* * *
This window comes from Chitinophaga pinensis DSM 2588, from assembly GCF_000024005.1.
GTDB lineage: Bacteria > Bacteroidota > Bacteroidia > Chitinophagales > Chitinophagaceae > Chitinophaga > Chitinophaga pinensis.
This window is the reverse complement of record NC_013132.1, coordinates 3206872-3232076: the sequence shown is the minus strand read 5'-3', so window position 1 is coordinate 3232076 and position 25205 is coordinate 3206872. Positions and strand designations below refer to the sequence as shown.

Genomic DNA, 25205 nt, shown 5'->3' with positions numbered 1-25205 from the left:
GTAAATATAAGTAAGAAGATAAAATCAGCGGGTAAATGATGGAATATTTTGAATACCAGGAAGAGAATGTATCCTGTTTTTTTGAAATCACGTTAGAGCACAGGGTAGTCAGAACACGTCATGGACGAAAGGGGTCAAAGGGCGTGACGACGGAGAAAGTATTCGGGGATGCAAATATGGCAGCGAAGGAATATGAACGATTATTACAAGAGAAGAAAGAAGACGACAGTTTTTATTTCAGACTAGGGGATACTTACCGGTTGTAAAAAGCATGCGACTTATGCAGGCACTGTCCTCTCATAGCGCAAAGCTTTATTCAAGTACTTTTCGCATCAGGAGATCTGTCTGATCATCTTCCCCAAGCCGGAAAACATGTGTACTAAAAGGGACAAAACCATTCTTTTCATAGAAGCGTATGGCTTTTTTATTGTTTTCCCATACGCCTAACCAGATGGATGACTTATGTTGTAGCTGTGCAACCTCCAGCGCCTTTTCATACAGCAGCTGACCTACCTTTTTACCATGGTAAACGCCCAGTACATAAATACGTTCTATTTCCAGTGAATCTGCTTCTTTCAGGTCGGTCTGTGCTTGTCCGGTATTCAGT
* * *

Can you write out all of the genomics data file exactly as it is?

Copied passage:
This window comes from Chitinophaga pinensis DSM 2588, from assembly GCF_000024005.1.
GTDB lineage: Bacteria > Bacteroidota > Bacteroidia > Chitinophagales > Chitinophagaceae > Chitinophaga > Chitinophaga pinensis.
This window is the reverse complement of record NC_013132.1, coordinates 3206872-3232076: the sequence shown is the minus strand read 5'-3', so window position 1 is coordinate 3232076 and position 25205 is coordinate 3206872. Positions and strand designations below refer to the sequence as shown.

Genomic DNA, 25205 nt, shown 5'->3' with positions numbered 1-25205 from the left:
GTAAATATAAGTAAGAAGATAAAATCAGCGGGTAAATGATGGAATATTTTGAATACCAGGAAGAGAATGTATCCTGTTTTTTTGAAATCACGTTAGAGCACAGGGTAGTCAGAACACGTCATGGACGAAAGGGGTCAAAGGGCGTGACGACGGAGAAAGTATTCGGGGATGCAAATATGGCAGCGAAGGAATATGAACGATTATTACAAGAGAAGAAAGAAGACGACAGTTTTTATTTCAGACTAGGGGATACTTACCGGTTGTAAAAAGCATGCGACTTATGCAGGCACTGTCCTCTCATAGCGCAAAGCTTTATTCAAGTACTTTTCGCATCAGGAGATCTGTCTGATCATCTTCCCCAAGCCGGAAAACATGTGTACTAAAAGGGACAAAACCATTCTTTTCATAGAAGCGTATGGCTTTTTTATTGTTTTCCCATACGCCTAACCAGATGGATGACTTATGTTGTAGCTGTGCAACCTCCAGCGCCTTTTCATACAGCAGCTGACCTACCTTTTTACCATGGTAAACGCCCAGTACATAAATACGTTCTATTTCCAGTGAATCTGCTTCTTTCAGGTCGGTCTGTGCTTGTCCGGTATTCAGT